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Surge Protection Device on zone and other wiring to a shed


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#1 ecborgoyn

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Posted 05 June 2012 - 06:54 AM

As part of my Elk M1G panel replacement and upgrade I'll be adding a few door contacts and a fire/heat sensor in my shed. When I did some LV wiring updates a few years back I pulled a few spare CAT5e cables through the LV conduit. My plan is to use one of the CAT cables for my new sensors. I know that ~24AWG isn't great for sensors, but it's there.... It will be in PVC or metal conduit throughout the shed and only outside a conduit inside of the house.

My question is regarding surge protection. The shed is about 35' from the house. FWIW, the shed has a grounding system (two 8' rods) as the shed also houses my backup genset.

Should I have surge protection devices on these new zone circuits? If so, should they be at the M1G panel area? At the shed? Both? And what clamping voltage device should I use? Are the Ditek devices a good choice?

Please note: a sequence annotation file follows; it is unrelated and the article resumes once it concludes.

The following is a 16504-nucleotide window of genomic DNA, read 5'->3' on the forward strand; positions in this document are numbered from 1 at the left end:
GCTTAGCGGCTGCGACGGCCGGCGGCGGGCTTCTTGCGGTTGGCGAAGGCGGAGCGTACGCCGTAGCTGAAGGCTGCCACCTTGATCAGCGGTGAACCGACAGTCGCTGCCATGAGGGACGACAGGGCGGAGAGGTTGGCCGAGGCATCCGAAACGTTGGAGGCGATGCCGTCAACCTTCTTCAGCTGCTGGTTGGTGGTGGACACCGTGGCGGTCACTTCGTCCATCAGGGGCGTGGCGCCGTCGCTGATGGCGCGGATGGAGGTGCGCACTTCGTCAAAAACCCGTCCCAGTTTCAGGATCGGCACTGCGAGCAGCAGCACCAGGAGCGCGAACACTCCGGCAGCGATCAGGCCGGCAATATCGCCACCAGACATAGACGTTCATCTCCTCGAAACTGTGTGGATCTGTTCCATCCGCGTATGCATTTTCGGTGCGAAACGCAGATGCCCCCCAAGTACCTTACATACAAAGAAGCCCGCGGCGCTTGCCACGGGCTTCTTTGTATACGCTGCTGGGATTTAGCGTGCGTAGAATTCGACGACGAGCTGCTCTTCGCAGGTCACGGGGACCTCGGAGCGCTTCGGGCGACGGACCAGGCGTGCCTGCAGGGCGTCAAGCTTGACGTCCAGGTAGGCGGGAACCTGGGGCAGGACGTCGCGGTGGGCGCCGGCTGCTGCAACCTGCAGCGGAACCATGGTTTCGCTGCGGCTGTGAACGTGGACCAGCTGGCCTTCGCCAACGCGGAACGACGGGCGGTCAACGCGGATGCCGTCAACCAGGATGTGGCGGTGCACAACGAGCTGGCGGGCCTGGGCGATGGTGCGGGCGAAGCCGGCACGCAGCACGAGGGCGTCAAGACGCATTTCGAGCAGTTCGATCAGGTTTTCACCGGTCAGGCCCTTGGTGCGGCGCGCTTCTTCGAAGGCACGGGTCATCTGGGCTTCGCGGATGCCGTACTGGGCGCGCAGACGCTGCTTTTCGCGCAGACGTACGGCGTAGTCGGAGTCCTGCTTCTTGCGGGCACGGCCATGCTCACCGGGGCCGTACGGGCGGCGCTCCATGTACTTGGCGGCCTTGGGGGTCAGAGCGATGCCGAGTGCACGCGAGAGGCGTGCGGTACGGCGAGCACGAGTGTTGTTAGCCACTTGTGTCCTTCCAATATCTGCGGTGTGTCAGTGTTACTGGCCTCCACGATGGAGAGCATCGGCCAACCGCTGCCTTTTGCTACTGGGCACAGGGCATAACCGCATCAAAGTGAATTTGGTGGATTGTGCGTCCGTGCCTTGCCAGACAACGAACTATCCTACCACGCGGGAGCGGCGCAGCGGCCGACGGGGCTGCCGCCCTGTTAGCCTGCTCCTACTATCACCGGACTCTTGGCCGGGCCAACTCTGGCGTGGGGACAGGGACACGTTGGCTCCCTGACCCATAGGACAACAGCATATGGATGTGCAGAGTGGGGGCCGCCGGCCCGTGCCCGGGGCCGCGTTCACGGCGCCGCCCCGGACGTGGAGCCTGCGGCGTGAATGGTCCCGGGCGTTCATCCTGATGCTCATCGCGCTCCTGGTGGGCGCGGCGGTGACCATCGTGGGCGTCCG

I also have a POTS telephone line to the shed. I suppose that it would be prudent to surge protect that line also. Other LV circuits will be used for network and control. I suppose these should be protected likewise?? (I'll be using some of these cables to communicate with a genset starting and monitoring system that I have on the drawing board.)

#2 DELInstallations

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Posted 05 June 2012 - 04:56 PM